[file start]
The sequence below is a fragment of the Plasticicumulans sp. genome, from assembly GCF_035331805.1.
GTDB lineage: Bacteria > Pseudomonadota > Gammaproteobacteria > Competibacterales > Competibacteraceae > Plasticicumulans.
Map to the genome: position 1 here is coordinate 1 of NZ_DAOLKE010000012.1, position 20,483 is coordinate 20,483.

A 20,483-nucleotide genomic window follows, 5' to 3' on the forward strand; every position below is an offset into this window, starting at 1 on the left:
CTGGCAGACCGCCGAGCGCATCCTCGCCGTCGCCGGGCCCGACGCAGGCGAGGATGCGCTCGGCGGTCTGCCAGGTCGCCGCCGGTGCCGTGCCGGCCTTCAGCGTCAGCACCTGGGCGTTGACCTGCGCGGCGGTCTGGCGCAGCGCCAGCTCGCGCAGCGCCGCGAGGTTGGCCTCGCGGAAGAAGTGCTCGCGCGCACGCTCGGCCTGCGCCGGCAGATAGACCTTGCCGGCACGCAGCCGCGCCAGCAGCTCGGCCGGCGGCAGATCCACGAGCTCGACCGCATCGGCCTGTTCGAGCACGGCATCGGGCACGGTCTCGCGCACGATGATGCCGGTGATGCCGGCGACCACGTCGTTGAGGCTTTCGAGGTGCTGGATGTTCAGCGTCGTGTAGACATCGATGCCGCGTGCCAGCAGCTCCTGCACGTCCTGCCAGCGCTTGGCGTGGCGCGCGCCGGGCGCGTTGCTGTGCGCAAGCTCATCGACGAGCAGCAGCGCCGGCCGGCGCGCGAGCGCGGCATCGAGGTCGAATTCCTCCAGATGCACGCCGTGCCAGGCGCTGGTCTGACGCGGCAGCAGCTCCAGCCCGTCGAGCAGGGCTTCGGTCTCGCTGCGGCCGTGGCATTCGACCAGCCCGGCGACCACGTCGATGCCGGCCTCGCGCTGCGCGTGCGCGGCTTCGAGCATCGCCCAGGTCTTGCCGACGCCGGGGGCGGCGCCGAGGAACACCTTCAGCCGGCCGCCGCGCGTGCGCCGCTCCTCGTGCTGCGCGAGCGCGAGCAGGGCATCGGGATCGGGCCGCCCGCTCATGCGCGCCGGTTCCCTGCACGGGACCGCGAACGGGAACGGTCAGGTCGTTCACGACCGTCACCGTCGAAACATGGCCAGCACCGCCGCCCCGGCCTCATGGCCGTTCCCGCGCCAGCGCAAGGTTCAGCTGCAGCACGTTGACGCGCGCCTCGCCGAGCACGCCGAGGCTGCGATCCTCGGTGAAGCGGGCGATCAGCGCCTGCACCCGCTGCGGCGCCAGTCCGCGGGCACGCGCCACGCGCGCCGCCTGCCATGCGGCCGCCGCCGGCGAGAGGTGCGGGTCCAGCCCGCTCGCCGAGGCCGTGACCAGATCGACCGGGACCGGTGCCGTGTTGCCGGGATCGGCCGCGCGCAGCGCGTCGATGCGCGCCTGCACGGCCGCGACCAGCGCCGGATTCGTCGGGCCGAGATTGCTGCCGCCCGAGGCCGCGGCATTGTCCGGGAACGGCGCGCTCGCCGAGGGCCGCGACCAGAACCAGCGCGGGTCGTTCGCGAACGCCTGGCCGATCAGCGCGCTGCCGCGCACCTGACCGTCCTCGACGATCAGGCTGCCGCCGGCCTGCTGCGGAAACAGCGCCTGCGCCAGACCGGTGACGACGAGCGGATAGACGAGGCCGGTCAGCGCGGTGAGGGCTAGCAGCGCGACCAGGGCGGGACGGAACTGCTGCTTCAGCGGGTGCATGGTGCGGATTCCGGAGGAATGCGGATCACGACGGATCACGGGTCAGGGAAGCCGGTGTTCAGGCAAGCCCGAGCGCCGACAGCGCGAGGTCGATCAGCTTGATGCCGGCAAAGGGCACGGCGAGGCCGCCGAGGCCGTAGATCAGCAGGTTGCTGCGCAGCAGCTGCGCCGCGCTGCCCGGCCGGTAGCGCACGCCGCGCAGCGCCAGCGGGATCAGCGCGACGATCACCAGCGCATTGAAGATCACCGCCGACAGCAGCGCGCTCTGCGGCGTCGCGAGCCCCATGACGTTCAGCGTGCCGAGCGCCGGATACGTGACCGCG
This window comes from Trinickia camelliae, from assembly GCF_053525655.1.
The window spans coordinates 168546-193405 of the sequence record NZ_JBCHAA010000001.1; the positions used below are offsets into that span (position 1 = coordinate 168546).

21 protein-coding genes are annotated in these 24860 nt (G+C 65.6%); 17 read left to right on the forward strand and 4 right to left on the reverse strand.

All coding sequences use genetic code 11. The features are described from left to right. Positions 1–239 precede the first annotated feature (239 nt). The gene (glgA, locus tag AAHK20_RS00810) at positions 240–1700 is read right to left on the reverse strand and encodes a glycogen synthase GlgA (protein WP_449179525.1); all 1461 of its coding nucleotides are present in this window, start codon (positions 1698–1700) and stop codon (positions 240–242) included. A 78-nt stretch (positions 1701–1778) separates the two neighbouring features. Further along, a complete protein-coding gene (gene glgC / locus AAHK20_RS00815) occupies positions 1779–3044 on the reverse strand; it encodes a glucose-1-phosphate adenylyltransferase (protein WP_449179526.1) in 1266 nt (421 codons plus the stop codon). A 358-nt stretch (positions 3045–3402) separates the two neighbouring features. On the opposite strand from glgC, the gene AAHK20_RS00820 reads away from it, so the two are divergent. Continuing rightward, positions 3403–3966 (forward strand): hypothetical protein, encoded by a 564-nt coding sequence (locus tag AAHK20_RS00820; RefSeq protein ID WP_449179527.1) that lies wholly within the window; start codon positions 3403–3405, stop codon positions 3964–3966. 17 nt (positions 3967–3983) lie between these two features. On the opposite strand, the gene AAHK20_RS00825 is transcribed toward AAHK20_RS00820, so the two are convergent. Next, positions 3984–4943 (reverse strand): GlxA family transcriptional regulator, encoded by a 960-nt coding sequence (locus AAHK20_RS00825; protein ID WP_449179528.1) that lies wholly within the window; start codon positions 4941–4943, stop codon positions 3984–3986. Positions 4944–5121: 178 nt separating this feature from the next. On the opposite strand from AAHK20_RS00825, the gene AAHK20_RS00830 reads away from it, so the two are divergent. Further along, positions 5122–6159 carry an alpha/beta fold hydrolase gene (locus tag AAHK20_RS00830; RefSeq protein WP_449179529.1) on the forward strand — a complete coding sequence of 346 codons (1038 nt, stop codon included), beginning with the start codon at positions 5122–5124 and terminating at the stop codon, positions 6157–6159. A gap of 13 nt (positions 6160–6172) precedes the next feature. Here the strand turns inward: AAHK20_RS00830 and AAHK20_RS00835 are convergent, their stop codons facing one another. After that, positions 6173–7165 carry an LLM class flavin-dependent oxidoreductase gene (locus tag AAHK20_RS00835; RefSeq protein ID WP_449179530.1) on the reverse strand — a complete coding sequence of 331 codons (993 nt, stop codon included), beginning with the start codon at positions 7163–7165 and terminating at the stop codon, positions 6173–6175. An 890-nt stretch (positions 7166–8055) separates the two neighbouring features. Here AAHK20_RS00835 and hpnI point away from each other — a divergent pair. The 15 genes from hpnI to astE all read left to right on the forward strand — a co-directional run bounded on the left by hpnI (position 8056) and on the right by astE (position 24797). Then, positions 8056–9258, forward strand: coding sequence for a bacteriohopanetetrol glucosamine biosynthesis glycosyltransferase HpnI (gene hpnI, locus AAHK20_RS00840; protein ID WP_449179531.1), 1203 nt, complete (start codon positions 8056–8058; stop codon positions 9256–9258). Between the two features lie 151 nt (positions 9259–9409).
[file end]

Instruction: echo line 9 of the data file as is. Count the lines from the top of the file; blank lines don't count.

All coding sequences use genetic code 11. The features are described from left to right. Positions 1–239 precede the first annotated feature (239 nt). The gene (glgA, locus tag AAHK20_RS00810) at positions 240–1700 is read right to left on the reverse strand and encodes a glycogen synthase GlgA (protein WP_449179525.1); all 1461 of its coding nucleotides are present in this window, start codon (positions 1698–1700) and stop codon (positions 240–242) included. A 78-nt stretch (positions 1701–1778) separates the two neighbouring features. Further along, a complete protein-coding gene (gene glgC / locus AAHK20_RS00815) occupies positions 1779–3044 on the reverse strand; it encodes a glucose-1-phosphate adenylyltransferase (protein WP_449179526.1) in 1266 nt (421 codons plus the stop codon). A 358-nt stretch (positions 3045–3402) separates the two neighbouring features. On the opposite strand from glgC, the gene AAHK20_RS00820 reads away from it, so the two are divergent. Continuing rightward, positions 3403–3966 (forward strand): hypothetical protein, encoded by a 564-nt coding sequence (locus tag AAHK20_RS00820; RefSeq protein ID WP_449179527.1) that lies wholly within the window; start codon positions 3403–3405, stop codon positions 3964–3966. 17 nt (positions 3967–3983) lie between these two features. On the opposite strand, the gene AAHK20_RS00825 is transcribed toward AAHK20_RS00820, so the two are convergent. Next, positions 3984–4943 (reverse strand): GlxA family transcriptional regulator, encoded by a 960-nt coding sequence (locus AAHK20_RS00825; protein ID WP_449179528.1) that lies wholly within the window; start codon positions 4941–4943, stop codon positions 3984–3986. Positions 4944–5121: 178 nt separating this feature from the next. On the opposite strand from AAHK20_RS00825, the gene AAHK20_RS00830 reads away from it, so the two are divergent. Further along, positions 5122–6159 carry an alpha/beta fold hydrolase gene (locus tag AAHK20_RS00830; RefSeq protein WP_449179529.1) on the forward strand — a complete coding sequence of 346 codons (1038 nt, stop codon included), beginning with the start codon at positions 5122–5124 and terminating at the stop codon, positions 6157–6159. A gap of 13 nt (positions 6160–6172) precedes the next feature. Here the strand turns inward: AAHK20_RS00830 and AAHK20_RS00835 are convergent, their stop codons facing one another. After that, positions 6173–7165 carry an LLM class flavin-dependent oxidoreductase gene (locus tag AAHK20_RS00835; RefSeq protein ID WP_449179530.1) on the reverse strand — a complete coding sequence of 331 codons (993 nt, stop codon included), beginning with the start codon at positions 7163–7165 and terminating at the stop codon, positions 6173–6175. An 890-nt stretch (positions 7166–8055) separates the two neighbouring features. Here AAHK20_RS00835 and hpnI point away from each other — a divergent pair. The 15 genes from hpnI to astE all read left to right on the forward strand — a co-directional run bounded on the left by hpnI (position 8056) and on the right by astE (position 24797). Then, positions 8056–9258, forward strand: coding sequence for a bacteriohopanetetrol glucosamine biosynthesis glycosyltransferase HpnI (gene hpnI, locus AAHK20_RS00840; protein ID WP_449179531.1), 1203 nt, complete (start codon positions 8056–8058; stop codon positions 9256–9258). Between the two features lie 151 nt (positions 9259–9409).